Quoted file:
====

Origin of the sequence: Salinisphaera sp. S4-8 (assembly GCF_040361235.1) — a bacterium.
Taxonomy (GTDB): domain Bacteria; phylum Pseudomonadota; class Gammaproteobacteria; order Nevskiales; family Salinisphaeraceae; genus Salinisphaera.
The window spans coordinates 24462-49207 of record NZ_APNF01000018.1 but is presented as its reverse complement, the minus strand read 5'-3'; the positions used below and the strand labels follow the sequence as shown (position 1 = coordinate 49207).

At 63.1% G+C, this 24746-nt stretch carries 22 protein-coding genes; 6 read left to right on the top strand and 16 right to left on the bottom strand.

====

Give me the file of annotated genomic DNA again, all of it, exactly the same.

Origin of the sequence: Salinisphaera sp. S4-8 (assembly GCF_040361235.1) — a bacterium.
Taxonomy (GTDB): domain Bacteria; phylum Pseudomonadota; class Gammaproteobacteria; order Nevskiales; family Salinisphaeraceae; genus Salinisphaera.
The window spans coordinates 24462-49207 of record NZ_APNF01000018.1 but is presented as its reverse complement, the minus strand read 5'-3'; the positions used below and the strand labels follow the sequence as shown (position 1 = coordinate 49207).

At 63.1% G+C, this 24746-nt stretch carries 22 protein-coding genes; 6 read left to right on the top strand and 16 right to left on the bottom strand.